It was 30 years ago today that one of the most infamous trades in baseball history occurred. I didn't know it at the time, but it would have an incredible impact on my life, and would change my rooting habits as a baseball fan forever.
The Mets traded Tom Seaver to the Cincinnati Reds for pitcher Pat Zachry, infielder Doug Flynn, and minor league outfielders Steve Henderson and Dan Norman.
Seaver was "The Franchise," the man who put the Mets on the road to respectability when he joined the Mets in 1967 and won the NL Rookie of the Year Award. He had an absolutely incredible season in 1969, winning the Cy Young Award with a 25-7 record and leading the Mets to an improbable World Series championship that year. He would win two more Cy Youngs with the Mets, in 1973 and 1975. He tied the record for strikeouts in a game against the San Diego Padres on April 22, 1970 by fanning 19, and the last 10 in the game, which set a record for consecutive strike outs in a game that still stands.
Seaver won 20 games for the Mets four times, and holds the record for 200 or more strikeouts in consecutive seasons with 10. He was arguably the most popular athlete in New York in the early 1970s, and he was one of my favorite baseball players in my youth, as I was a huge Mets fan.
But in 1977, there were huge problems with the Mets team he was on. They got off to a bad start that season, and fired manager Joe Frazier and hired infielder Joe Torre as player/manager. Mets management did very little to improve the team after 1976. Free agency had just come into baseball, and the Mets did nothing to attract any of them, especially Reggie Jackson, who was the big prize on the market. The Yankees would sign him to a huge contract, and they added him to a club that had just won the AL pennant the year before.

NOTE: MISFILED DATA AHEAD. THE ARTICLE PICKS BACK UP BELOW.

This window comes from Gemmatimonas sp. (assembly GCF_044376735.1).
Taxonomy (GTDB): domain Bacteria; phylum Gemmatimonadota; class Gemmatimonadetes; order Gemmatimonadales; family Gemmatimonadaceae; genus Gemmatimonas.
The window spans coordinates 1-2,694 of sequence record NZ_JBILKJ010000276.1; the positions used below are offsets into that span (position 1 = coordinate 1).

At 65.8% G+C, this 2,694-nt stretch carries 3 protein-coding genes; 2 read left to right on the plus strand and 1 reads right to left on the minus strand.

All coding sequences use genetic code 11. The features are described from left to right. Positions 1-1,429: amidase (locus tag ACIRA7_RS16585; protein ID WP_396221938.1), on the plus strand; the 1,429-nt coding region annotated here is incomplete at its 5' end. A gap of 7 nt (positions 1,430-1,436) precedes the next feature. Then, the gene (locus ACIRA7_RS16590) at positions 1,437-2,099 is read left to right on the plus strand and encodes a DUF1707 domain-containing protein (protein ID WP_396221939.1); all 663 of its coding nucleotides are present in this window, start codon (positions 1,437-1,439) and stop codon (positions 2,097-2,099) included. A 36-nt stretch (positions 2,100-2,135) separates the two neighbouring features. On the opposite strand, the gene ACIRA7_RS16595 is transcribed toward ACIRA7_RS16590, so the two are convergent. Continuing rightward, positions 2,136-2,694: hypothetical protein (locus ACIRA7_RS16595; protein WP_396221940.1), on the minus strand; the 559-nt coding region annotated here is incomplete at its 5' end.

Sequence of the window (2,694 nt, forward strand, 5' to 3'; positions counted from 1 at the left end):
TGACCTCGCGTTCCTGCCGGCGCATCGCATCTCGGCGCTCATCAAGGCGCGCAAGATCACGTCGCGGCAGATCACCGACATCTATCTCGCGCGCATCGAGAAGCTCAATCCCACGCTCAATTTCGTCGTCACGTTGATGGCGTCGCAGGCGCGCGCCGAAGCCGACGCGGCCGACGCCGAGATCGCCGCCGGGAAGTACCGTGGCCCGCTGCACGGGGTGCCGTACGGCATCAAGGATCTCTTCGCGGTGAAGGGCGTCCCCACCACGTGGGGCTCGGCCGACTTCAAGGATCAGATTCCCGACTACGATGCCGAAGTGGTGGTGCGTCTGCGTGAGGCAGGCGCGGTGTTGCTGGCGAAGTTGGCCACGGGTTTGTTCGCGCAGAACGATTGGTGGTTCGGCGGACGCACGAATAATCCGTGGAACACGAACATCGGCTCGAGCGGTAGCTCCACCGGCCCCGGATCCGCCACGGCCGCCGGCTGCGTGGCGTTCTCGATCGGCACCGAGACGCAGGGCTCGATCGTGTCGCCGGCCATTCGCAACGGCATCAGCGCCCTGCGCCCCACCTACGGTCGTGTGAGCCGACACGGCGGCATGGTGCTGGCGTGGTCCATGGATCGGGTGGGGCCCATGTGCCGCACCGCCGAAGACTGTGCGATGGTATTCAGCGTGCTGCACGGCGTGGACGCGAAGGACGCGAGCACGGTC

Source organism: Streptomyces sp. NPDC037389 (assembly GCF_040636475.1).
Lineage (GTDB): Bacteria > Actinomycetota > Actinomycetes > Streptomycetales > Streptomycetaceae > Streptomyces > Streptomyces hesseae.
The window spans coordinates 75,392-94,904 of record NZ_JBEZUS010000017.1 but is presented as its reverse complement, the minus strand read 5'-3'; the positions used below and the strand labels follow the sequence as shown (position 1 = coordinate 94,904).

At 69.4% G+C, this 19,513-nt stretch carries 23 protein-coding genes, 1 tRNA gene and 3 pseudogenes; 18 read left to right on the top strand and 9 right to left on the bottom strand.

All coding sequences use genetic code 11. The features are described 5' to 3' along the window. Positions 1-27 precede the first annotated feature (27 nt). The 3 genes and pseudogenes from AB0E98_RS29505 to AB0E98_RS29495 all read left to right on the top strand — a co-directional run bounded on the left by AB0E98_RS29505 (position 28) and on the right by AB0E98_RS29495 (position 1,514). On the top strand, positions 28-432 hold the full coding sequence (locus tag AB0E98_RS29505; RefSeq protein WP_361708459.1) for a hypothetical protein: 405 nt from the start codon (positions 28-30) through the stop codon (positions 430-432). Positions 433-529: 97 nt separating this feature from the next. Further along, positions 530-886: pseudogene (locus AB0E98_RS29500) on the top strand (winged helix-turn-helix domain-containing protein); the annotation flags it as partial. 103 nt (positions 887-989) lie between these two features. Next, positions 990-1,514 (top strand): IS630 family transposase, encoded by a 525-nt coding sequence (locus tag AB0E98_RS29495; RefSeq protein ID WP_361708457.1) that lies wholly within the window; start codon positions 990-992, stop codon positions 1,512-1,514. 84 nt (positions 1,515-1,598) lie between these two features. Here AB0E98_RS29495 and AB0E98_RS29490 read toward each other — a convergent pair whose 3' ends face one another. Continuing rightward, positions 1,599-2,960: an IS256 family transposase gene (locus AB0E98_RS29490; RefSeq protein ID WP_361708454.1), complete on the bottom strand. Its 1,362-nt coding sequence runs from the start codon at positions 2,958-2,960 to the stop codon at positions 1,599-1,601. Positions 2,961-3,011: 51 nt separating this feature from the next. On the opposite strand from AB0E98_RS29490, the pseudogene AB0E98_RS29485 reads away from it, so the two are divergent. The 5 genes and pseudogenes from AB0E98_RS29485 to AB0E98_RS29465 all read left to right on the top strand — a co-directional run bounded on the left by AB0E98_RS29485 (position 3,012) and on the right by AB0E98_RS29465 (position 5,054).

The Yankees were taking back New York, and the Mets management took the brunt of the criticism, especially from the fans. Back in 1975, owner Joan Payson had died, and it was one of the worst things to happen to the team. She was a passionate baseball fan who owned the team since Day 1, and cared deeply out the Mets. But her husband did not, and the team was eventually turned over to her daughters, who basically gave Mets chairman of the board M. Donald Grant a free hand to run the club.
Tom Seaver was one of his most vocal critics, about how the team refused to spend money to stay competitive. They wouldn't go with the times, and it led to a lot of hard feelings. Grant's biggest supporter was a sportswriter from the NY Daily News named Dick Young. He was an institution in the city. But he became Grant's mouthpiece, writing negative pieces about the star pitcher.
But he pushed Seaver over the edge in early June when he wrote a column about how Tom's wife Nancy was "jealous" at Nolan Ryan's wife and the bigger money he was making. Seaver was incensed, and demanded the Mets trade him. I remember the rumors going around that June (the trading deadline was June 15 back then) that Seaver could be traded, but few people thought the Mets would actually do it. I remember going to bed late that night thinking he wasn't going anywhere.